SEC Enforcement of FCPA Against Corporations Continues, With No Enforcement Against Individuals in 2023
In 2023, the SEC announced nine corporate settlements of civil FCPA enforcement actions relating to foreign corruption, two more than in 2022 and four more than in 2021.
The SEC resolved all nine of these corporate enforcement actions through administrative proceedings rather than in court. Two of the nine were accompanied by parallel DOJ enforcement. Interestingly, it has been over two years since the SEC last charged an individual with violating the FCPA.
In the second half of 2023, the SEC entered into the following corporate settlements:
- The Albermarle Corporation case, involving agents paying bribes over an eight year period to obtain sales of catalysts to both public-sector and private-sector oil refineries across Asia (US$103.6 million settlement)
- The Clear Channel Outdoor Holdings case, involving a majority-owned affiliate’s bribery of Chinese government officials to obtain advertising contracts (US$26.1 million settlement)
- The 3M Company’s case, involving its Chinese subsidiary’s arrangement of events and conferences as a pretext to provide overseas travel and entertainment (US$6.5 million settlement)
- The Grupo Aval/Corficolombiana case, involving its former president and joint venture partner paying government officials to secure an extension on a highway infrastructure project in Columbia (US$40 million settlement)4
For a discussion of the other settlements from earlier in 2023, see the previous edition of our newsletter.
DOJ Issues Two Opinion Procedure Releases on Travel and Entertainment for Foreign Officials
In 2023, DOJ issued two opinion procedure releases under the FCPA, offering guidance on how organizations can lawfully cover travel and entertainment expenses for foreign officials. This was the first time since 2014 that DOJ issued multiple opinion procedure releases in the same year.
The first opinion concerned a U.S. adoption service provider’s proposed payment for a foreign government official to travel to the United States to visit families that have adopted children from the foreign country. DOJ found that the proposed expenses did not reflect corrupt intent insofar as it was the foreign government that selected the official; the trip was for post-adoption supervision; no cash was being given; the official was provided with economy travel, mid-range accommodations, and only modest recreation; the payments were made directly to the service providers; and the organization making the payments did not have any non-routine business pending with the foreign government.
The second opinion stemmed from a U.S. company’s proposed payment of stipends to foreign officials attending certain training events in accordance with U.S. government contract task orders. DOJ found that the proposed payments did not reflect corrupt intent and did not appear to be for the purpose of helping the U.S. company obtain or retain business, but rather involved training that was “both called-for and ultimately delivered by agencies and/or personnel of the United States Government.”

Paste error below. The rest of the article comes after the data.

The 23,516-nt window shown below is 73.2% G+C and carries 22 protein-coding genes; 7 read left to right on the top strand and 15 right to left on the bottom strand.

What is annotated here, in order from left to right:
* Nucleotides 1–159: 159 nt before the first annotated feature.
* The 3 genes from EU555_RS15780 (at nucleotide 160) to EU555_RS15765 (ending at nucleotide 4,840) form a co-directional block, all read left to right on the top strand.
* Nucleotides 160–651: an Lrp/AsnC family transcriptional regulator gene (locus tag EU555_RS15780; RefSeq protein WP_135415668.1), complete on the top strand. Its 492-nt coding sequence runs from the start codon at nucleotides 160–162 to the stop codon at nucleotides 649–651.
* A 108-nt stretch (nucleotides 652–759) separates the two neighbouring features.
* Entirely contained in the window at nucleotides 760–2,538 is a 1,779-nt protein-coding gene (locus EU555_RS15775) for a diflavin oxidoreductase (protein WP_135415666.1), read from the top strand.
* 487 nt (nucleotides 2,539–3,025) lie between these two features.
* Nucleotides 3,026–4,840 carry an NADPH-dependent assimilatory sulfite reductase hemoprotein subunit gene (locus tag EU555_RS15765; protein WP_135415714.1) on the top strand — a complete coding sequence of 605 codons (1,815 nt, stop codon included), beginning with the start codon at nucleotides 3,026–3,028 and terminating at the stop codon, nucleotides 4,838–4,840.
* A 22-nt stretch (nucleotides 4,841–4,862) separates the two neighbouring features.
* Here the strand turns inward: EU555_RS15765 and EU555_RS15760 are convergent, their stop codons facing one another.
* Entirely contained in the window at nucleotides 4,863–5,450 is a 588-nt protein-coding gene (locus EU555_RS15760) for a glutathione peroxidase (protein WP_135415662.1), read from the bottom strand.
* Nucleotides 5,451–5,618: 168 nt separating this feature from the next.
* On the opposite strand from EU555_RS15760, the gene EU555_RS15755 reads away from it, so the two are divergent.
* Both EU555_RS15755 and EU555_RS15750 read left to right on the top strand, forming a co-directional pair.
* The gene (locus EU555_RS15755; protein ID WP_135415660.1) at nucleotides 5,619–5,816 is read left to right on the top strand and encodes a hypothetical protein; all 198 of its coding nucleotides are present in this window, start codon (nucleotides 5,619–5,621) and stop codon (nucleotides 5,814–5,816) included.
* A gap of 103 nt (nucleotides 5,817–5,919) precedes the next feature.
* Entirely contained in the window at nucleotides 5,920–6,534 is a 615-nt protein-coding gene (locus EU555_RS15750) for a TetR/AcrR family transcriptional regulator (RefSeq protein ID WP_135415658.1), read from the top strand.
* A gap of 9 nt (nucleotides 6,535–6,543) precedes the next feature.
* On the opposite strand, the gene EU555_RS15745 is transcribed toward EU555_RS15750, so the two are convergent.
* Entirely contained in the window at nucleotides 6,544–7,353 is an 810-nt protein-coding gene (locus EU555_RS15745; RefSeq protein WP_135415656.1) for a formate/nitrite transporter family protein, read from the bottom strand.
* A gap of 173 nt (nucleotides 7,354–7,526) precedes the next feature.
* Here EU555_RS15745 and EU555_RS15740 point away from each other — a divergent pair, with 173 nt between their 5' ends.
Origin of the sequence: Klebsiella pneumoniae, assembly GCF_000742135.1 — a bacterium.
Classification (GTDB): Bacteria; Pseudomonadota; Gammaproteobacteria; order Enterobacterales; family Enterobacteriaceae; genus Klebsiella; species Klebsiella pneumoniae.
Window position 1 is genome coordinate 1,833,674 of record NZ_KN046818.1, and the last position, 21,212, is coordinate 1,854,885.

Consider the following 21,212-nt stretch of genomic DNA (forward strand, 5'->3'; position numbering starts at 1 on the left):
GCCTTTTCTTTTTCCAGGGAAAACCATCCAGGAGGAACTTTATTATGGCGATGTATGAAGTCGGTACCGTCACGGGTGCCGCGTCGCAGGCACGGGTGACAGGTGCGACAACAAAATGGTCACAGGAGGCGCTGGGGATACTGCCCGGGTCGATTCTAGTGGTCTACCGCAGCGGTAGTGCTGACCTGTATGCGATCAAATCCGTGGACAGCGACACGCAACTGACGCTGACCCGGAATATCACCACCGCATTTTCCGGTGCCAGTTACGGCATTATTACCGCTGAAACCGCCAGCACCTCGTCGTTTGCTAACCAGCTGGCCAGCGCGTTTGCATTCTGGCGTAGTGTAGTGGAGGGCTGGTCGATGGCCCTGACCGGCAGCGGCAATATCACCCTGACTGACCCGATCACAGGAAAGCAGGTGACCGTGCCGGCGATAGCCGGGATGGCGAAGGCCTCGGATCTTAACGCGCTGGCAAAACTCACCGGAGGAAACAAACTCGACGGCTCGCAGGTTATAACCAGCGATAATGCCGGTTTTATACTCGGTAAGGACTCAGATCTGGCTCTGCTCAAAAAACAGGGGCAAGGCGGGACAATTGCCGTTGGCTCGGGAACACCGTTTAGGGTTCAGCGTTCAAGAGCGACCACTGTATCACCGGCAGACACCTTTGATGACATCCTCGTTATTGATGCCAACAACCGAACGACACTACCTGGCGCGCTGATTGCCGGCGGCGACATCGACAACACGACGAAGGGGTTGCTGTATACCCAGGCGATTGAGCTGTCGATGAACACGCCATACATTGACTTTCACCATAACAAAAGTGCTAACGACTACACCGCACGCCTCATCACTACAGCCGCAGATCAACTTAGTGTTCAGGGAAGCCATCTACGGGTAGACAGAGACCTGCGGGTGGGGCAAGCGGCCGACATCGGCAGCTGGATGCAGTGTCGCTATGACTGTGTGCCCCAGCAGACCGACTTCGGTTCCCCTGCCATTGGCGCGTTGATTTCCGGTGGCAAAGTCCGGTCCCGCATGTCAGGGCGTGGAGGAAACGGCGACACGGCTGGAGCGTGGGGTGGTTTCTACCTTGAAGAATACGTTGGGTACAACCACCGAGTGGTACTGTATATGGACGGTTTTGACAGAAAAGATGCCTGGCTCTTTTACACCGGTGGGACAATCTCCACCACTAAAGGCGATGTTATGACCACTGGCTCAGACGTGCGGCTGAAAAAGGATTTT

For compliance tips related to travel, entertainment, and gifts, please refer to our Critical Compliance series.
U.S. Government Continues to Impose Sanctions Linked to Corruption
In the second half of 2023, the U.S. Department of Treasury’s Office of Foreign Assets Control (OFAC) imposed economic sanctions on individuals linked to corruption in Guatemala, Afghanistan, Serbia, the Western Balkans, and Lebanon. In addition, the National Defense Authorization Act for Fiscal Year 2024 includes a provision that contemplates the imposition of sanctions on those involved in corruption related to Russia’s Nord Stream 2 pipeline and requires the Secretary of State to submit a report listing “all foreign persons that have engaged in significant corruption in relation to the planning, construction, or operation of the Nord Stream 2 pipeline.”
Over the past year, DOJ officials have emphasized criminal enforcement of sanctions laws, describing sanctions as the “new FCPA” and a national security imperative. We anticipate that DOJ and other agencies, such as OFAC, will continue to focus on sanctions enforcement in 2024.
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For updates on the enforcement of anti-corruption laws and other economic crime matters in the United Kingdom, please see the most recent report from our UK Economic Crime Group.
© Arnold & Porter Kaye Scholer LLP 2024 All Rights Reserved. This Newsletter is intended to be a general summary of the law and does not constitute legal advice. You should consult with counsel to determine applicable legal requirements in a specific fact situation.
When ComEd settled with the DOJ for US$200 million back in 2020, it agreed to the filing of a one-count criminal information charging the company with bribery under 18 U.S.C. § 666.
See, e.g., In re Brooge Energy Ltd., File No. 3-21816 (Dec. 22, 2023) (accounting and offering fraud case in which public company that owns and operates an oil storage facility in the United Arab Emirates was found to have committed not only securities fraud but also violations of the FCPA’s books and records and internal controls provisions).